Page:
Gov't forced to collect pot debts

By fatmanstan · Feb 7, 2006 · ·
  1. fatmanstan
    Mon, February 6, 2006
    Can I pay ya later?

    Gov't forced to collect pot debts

    By CP

    OTTAWA -- Like any dope dealer, Health Canada has its share of marijuana customers who just don't pay their bills.
    But unlike street pushers, the department avoids tire irons and switchblades to recover its bad debts in favour of stern letters and collection agencies.
    As of last month, 127 people authorized to buy government-certified marijuana for various medical problems were officially in arrears, with bills unpaid more than 90 days.

    OWE $168,879

    That's almost half the 278 patients who receive Health Canada marijuana or seeds, most of them buying 30-gram bags of ground buds for $150. A package of 30 seeds goes for $20.

    Altogether, patients in arrears now owe $168,879 to Health Canada for medical marijuana, produced on contract by Prairie Plant Systems Inc. for the federal government.
    The arrears amount has swollen by more than $100,000 over the last year alone, as department officials realized their medical marijuana policy never indicated to patients the consequences of not paying their drug bills.
    Spokesman Chris Williams says these patients now receive reminder letters and telephone calls from civil servants in the department's corporate services branch, and are given an opportunity to set up a repayment schedule.
    "If all that is rejected, the supply would be halted," he said in an interview. So far, 19 users have been cut off from further shipments because of non-payment.
    After 180 days, a final letter is sent and if no money arrives within 10 days, the matter is turned over to a collection agency, like any other account with Ottawa.
    One medical marijuana user and activist slammed the Health Department for requiring often-impoverished patients to buy the product, saying taxpayers have already footed the bill once.
    "The Canadian people have already paid for it -- I think it's absolutely horrible that we're charging them twice," said Alison Myrden of Burlington, Ont., who has lived with multiple sclerosis for more than a decade.
    "We have no money as it is. Most of us are on full disability for life ... It's a choice between marijuana or food for most of us."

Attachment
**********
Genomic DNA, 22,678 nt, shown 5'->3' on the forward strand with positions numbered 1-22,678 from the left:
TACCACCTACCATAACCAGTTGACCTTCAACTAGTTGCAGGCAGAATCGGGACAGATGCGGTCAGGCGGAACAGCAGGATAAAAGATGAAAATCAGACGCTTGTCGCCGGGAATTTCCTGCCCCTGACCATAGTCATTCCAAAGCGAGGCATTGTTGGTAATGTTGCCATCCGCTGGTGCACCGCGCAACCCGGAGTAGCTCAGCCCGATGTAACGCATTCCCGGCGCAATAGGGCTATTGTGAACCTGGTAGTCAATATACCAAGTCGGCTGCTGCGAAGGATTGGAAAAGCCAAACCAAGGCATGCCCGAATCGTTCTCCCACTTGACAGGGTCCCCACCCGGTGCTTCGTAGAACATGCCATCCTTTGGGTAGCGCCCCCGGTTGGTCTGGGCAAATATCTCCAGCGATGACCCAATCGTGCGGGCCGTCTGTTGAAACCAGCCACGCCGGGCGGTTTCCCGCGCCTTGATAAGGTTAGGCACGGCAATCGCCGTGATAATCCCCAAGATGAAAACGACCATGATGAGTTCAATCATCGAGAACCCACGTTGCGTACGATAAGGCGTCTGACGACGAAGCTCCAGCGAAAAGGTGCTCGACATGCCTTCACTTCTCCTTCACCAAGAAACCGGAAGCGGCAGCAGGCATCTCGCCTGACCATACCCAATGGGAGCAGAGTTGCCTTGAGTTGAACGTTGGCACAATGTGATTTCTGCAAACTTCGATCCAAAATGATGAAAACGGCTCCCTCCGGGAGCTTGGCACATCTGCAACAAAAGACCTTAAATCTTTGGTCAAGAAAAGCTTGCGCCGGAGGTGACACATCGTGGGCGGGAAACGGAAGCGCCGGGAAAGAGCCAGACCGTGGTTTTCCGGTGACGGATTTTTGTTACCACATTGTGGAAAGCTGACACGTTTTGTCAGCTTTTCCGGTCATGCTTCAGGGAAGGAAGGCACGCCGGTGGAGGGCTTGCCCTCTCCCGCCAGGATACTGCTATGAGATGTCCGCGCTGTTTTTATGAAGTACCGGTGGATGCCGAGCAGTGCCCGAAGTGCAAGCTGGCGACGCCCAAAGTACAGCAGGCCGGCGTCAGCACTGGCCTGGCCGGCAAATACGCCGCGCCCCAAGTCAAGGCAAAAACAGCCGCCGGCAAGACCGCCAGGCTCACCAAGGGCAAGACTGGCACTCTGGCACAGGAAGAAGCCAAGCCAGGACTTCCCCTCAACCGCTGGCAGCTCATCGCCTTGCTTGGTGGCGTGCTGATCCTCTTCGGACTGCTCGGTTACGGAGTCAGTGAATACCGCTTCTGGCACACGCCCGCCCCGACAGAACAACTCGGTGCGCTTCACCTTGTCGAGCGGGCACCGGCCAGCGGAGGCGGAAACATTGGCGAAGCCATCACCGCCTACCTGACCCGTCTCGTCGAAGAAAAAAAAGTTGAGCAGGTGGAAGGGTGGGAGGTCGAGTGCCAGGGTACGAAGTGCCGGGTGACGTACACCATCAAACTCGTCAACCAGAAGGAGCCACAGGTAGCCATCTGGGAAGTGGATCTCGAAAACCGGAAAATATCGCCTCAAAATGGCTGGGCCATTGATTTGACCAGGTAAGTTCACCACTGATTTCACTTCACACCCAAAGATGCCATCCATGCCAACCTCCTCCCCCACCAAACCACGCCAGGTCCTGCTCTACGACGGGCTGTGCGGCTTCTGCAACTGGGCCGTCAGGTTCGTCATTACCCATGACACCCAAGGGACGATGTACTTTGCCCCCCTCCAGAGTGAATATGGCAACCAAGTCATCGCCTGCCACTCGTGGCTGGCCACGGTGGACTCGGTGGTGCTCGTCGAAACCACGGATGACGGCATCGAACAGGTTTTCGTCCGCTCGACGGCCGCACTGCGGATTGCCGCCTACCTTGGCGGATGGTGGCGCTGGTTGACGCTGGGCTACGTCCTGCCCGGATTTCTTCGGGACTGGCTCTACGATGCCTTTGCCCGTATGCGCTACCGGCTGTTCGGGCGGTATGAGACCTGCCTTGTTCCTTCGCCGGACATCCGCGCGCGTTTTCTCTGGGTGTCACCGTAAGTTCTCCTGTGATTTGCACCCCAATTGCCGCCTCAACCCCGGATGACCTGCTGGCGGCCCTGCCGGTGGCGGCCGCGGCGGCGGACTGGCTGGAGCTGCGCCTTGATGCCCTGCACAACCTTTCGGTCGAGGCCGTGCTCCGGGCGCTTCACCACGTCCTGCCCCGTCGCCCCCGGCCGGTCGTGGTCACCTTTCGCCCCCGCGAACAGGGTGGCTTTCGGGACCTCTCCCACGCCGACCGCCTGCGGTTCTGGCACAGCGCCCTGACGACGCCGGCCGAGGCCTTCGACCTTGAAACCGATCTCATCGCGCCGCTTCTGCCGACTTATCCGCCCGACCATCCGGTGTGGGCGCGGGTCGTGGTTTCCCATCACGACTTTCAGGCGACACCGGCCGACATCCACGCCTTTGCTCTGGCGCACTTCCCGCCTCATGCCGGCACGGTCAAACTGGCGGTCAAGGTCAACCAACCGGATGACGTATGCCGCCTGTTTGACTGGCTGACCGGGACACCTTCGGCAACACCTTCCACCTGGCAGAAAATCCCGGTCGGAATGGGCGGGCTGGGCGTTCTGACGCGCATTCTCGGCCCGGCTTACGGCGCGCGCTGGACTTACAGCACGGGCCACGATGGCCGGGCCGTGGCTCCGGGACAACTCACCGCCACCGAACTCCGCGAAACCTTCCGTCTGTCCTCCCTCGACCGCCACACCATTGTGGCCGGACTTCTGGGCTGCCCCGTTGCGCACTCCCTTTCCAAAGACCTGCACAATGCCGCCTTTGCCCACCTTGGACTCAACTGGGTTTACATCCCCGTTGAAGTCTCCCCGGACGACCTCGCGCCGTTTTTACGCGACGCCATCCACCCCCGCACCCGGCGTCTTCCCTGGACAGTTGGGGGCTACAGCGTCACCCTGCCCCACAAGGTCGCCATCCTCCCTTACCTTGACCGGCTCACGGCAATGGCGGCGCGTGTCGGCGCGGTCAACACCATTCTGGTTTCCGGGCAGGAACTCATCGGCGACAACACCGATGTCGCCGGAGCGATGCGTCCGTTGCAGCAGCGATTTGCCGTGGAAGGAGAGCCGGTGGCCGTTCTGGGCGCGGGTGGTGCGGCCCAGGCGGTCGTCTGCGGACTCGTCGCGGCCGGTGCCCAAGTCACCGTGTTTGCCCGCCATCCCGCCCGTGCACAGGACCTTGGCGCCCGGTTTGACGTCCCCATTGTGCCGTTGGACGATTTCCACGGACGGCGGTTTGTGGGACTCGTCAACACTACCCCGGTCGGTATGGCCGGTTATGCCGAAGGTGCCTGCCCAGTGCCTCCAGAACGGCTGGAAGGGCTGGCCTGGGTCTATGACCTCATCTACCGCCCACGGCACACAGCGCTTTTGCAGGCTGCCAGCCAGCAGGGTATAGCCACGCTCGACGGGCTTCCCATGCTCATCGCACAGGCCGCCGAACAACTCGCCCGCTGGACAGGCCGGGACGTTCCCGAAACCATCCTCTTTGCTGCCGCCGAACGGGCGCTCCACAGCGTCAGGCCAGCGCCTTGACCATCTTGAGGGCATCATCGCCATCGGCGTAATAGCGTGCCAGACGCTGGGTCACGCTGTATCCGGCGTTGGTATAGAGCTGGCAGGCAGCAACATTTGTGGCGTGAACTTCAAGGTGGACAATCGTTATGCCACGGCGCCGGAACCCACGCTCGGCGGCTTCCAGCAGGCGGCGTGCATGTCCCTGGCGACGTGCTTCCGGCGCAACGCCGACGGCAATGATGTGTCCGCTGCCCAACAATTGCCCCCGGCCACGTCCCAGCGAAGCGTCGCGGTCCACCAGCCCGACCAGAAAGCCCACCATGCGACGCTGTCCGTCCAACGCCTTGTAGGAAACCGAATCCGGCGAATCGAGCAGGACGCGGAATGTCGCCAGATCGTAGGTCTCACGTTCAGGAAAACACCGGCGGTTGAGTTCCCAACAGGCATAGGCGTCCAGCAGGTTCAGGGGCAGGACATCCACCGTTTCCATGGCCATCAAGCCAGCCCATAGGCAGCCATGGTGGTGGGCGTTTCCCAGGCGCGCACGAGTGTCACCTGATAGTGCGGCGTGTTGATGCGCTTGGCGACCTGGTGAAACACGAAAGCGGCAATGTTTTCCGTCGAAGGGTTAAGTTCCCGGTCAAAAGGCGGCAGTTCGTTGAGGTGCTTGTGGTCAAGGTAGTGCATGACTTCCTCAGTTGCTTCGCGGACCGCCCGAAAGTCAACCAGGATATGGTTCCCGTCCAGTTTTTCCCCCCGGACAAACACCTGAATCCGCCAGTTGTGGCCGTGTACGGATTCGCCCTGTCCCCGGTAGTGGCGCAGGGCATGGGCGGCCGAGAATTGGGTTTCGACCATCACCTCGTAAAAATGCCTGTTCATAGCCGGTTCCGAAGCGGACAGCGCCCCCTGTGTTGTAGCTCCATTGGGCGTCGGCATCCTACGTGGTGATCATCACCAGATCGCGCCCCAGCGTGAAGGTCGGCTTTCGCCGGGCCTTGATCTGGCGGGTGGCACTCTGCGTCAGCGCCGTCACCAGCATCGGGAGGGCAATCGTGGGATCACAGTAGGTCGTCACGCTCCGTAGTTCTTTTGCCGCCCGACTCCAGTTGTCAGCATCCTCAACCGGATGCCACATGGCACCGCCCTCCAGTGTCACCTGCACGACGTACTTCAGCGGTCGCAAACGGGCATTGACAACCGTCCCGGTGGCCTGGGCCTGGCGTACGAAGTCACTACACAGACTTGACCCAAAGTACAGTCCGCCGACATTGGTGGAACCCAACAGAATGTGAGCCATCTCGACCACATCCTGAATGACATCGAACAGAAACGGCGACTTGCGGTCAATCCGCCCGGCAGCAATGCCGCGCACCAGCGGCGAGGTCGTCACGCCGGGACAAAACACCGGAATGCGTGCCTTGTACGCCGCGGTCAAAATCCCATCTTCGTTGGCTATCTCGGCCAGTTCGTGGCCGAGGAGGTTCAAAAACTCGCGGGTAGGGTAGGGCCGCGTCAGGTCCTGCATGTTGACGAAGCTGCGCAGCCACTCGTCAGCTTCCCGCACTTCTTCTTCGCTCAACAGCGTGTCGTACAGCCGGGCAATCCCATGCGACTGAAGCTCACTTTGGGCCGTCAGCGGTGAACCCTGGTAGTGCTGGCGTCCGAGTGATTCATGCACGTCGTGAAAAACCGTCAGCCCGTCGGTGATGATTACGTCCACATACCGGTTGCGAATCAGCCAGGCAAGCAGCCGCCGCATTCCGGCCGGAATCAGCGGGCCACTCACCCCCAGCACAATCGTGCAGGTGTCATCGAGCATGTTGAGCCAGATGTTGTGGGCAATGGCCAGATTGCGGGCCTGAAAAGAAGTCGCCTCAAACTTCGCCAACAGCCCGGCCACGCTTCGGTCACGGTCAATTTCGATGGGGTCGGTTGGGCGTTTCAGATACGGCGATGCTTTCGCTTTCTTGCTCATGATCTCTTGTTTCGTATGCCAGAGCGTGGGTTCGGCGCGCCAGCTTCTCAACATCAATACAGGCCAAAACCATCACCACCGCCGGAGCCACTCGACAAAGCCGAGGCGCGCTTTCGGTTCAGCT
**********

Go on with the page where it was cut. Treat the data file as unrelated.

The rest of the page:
The first shipments of government marijuana in the fall of 2003 were of such poor quality, many medical users gagged, coughed and promptly returned the product. The batch was weak, dry, ground up too fine and included the less potent leaves and stems. In May 2004, a new batch was released, eliminating the stem and leaves. Made of flowering tops only, the new dope had a higher moisture content and stronger levels of THC, the main active ingredient, though the buds were still ground up to ensure consistency.

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  1. Solidly-here
    WOW! Good medical Pot for $150 an ounce.

    It's pretty funny, hearing people crying about the cost of their Medical Marijuana. A couple years ago, they had to buy ALL of their Pot on the streets, and now the Canadian government ships it do their doors (and at 50+% discounts over the street price).

    And, the Canadians are selling Pot seeds for ridiculously low prices (67 cents each).

    The government to our North is doing a great thing. With the USA breathing down their necks, they have legalized Medical Marijuana. And, a few months ago, they ALSO approved Sativex (Green Dragon) as a prescription drug.

    This sets the bar for the USA. The FDA has recently approved final testing for Sativex, so soon the USA will have Green Dragon available at the local Drug Stores too.
  2. Motorhead
    Yes solidly it seems like a good system we have in place. But like any government some people seem to fall through the cracks of beaurocratic mumbo jumbo. Check out this related story.
    Medical Pot Advocates Angry: Tom Shapiro Raid and Arrest
    by Dennis Bueckert, CP (05 Feb, 2006) From the Canadian Press, Ottawa
    [​IMG][SIZE=-2]Before the raid[/SIZE]Medical marijuana advocates are angry over the treatment of a Regina AIDS patient who was arrested after his pot licence expired.

    Tom Shapiro was handcuffed, along with his wife and son, for four hours while police tried to determine his status in Health Canada's medical marijuana program, said an official with the Canadian AIDS Society.

    "I'm very, very angry and upset at what happened," said Lynne Belle-Isle of the society, who has been in frequent contact with Shapiro since his house was raided Tuesday.

    "There seems to be a broken link in the communications at Health Canada.

    "We're talking about a very sick man who can barely walk. He's not exactly a threat to police or the community and he's been trying so hard to abide by the law."